When I turned on the third season of American Idol to see William Hung destroy “She Bangs,” I knew the Latin music revolution of the late ’90s had begun its glorious swan song. Remember the darkened age of music history that brought us diet-tejano musicians like Jennifer Lopez, Marc Anthony, and Enrique Iglesias? Their bevy of cliched Spanglish hits revolutionized the pop world, spinning all who willingly participated into a salsa, tango, and flamenco frenzy. We Macarena-ed our way through “La Vida Loca” and begrudgingly lived to talk about it. But recently the fad of yesteryear has risen from the ashes in a more legitimate and culture-friendly fashion. And with the revisiting of Latin sounds in American music, there remains the hope that we can escape our latter-day sins and find redemption through a more accepting and innovative music industry.

I wasn’t fully aware of the second coming of the Latin music revolution until a recent trip through my FM dial introduced me to a song by Down AKA Kilo titled “Lean like a Cholo.” True, it’s not the most socially provocative or emotionally profound hip-hop song, but there is something to be said for its place in this sudden resurgence of Latin music. The song represents a cast of Latino musicians who were dispirited in the late ’90s by the inaccuracies commercially represented in Latino culture. With songs like “Lean like a Cholo,” Down AKA Kilo attempts to take the music back to the streets to represent la gente (the people).

But the forerunner of this new, urban sound is Reggaet³n, a Caribbean-inspired phenomenon that blends the sound of reggae with Puerto Rican dance music and hip-hop. Reggaet³n was the first genre since the late ’90s to address the explicit, controversial, sexual, and veritably seedy underbelly of shiny Latino pop through mainstream songs like “La Gasolina” and “Oye Mi Canto.” Even prog rock has also seen its share of urban Latinization, exemplified by the raw lyrics and acidic sounds of indie band Mars Volta on their sophomore release, Frances the Mute.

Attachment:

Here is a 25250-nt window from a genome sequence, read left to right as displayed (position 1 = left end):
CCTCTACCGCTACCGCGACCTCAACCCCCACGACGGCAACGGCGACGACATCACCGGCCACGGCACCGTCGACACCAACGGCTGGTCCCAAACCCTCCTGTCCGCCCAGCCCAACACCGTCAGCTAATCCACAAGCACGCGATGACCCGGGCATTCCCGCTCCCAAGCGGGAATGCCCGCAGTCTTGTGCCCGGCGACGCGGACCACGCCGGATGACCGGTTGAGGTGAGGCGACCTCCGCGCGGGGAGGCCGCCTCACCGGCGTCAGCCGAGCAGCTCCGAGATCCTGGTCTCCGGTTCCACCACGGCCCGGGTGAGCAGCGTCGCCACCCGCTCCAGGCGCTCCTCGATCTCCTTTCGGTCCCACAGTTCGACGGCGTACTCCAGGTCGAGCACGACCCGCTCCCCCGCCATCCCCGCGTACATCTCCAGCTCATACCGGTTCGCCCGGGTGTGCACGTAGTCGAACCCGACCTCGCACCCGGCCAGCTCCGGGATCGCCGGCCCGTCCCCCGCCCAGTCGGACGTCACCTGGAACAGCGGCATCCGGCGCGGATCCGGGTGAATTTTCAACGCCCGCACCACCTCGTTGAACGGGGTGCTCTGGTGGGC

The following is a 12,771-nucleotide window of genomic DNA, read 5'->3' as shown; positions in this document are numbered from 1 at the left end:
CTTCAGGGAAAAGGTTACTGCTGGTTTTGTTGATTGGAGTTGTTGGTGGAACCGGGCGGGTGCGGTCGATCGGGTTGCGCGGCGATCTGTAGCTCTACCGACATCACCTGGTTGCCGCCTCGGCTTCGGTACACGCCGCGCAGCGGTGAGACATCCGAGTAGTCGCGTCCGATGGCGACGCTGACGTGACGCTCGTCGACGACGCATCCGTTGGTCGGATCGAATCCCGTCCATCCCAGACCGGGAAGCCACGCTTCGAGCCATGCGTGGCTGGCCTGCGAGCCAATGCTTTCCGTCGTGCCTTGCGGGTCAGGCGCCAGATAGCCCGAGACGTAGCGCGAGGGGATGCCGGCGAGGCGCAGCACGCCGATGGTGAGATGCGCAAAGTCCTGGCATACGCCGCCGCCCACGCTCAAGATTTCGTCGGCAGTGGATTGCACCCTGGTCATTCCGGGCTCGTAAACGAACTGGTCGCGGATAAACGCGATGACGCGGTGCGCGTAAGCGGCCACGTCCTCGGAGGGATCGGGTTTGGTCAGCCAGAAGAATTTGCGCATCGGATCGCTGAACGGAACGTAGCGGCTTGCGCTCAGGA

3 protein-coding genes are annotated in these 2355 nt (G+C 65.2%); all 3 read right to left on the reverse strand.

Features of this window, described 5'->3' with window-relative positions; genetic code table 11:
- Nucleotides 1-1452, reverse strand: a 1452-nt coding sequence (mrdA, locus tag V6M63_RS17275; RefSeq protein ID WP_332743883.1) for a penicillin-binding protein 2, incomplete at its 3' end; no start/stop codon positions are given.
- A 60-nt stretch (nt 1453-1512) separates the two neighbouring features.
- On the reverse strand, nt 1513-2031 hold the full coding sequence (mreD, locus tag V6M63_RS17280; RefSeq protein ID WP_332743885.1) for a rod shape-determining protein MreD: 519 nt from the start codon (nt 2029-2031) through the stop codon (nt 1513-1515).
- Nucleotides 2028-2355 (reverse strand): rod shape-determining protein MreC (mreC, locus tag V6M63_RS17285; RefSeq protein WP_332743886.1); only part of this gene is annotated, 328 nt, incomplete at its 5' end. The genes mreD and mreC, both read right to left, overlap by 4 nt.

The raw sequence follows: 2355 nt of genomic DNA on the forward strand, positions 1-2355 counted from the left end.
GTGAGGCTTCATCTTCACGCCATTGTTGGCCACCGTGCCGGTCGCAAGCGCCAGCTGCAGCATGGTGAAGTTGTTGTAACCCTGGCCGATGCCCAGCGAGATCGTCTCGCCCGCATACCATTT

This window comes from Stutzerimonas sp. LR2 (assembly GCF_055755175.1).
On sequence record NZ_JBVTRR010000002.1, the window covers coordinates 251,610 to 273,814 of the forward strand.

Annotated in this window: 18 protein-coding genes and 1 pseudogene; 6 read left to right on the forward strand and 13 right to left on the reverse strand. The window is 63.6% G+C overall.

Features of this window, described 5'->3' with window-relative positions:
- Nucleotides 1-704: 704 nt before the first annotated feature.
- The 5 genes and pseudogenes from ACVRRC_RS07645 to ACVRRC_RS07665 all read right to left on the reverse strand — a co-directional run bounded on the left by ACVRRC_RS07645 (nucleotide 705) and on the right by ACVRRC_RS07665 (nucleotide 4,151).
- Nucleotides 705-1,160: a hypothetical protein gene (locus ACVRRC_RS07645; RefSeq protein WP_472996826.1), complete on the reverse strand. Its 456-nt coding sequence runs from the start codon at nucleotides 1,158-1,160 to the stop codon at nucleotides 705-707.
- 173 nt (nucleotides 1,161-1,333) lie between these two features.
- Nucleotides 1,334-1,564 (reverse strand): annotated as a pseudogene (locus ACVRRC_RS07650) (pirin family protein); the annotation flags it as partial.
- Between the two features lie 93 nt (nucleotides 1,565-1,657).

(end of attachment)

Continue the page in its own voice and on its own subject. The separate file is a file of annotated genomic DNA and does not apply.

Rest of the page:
The revisiting of Latin music is truly in full swing, as leaders in the music industry have begun to return to their roots. Jennifer Lopez released her first full Spanish-language album in March of this year, titled Como Ama una Mujer. Ricky Martin shakes his bon-bon once again in a U.S. tour opening in September, with fall concerts in Anaheim and Bakersfield. Shakira continues innovating her Arabic-inspired salsa sound with dance tracks like “Hips Don’t Lie” and “Beautiful Liar;” a song she recorded in collaboration with hip-hop diva Beyonce. Even Carlos Santana returned to the studio to record a new album, Ultimate Santana, for release in October, and has collaborated with Gloria Estefan, Shakira, Lil’ Wayne, and Angelique Kidjo on Spanish side-projects.

As a result, things are looking up for the legacy of Latin music in America, and the arrival of Fiesta offers the perfect opportunity to celebrate the past and future incarnations of this culturally rich music. The lineup of guest artists for this year’s Old Spanish Days Fiesta features the flamenco of Fuego Gitano and Tony Ybarra, alongside indie rock, punk, folk, bluegrass, and country artists who infuse Spanish sounds into their respective genres. Like Latin American music, Santa Barbara has evolved far from the aloha shirt and awkward, jerky moves of William Hung-landing us, thankfully, in greener, edgier, and more authentic pastures. Keep a watchful eye out for these Fiesta concerts:

Las Nochas de Ronda , an evening of traditional and Spanish music,dancing, and singing takes place every evening of Fiesta, from Friday, August 3 through Sunday, August 5 in the Courthouse Sunken Gardens at 8 p.m.

• Enjoy the flamenco styling of Tony Ybarra as he plays the Mercado delNorte on August 1 at 5 p.m. Ybarra is followed by evening entertainment at the mercado by local Spanish-inspired talent sponsored by Univision,KPMR, and Telefutura KTSB. Visit oldspanishdays-fiesta.org.

Cornerstone , with longtime friends The Upbeat , take the SOhO stage Friday, August 3 at 9 p.m., for a show of hip hop-inspired reggae. Visit sohosb.com for more information

• The Santa Barbara Bowl presents Slightly Stoopid, G. Love & Special Sauce , and special guests Ozomatli and The Expendables on Sunday, August 5, playing primarily Latin, hip-hop, rock, and reggae music. Visit sbbowl.com.


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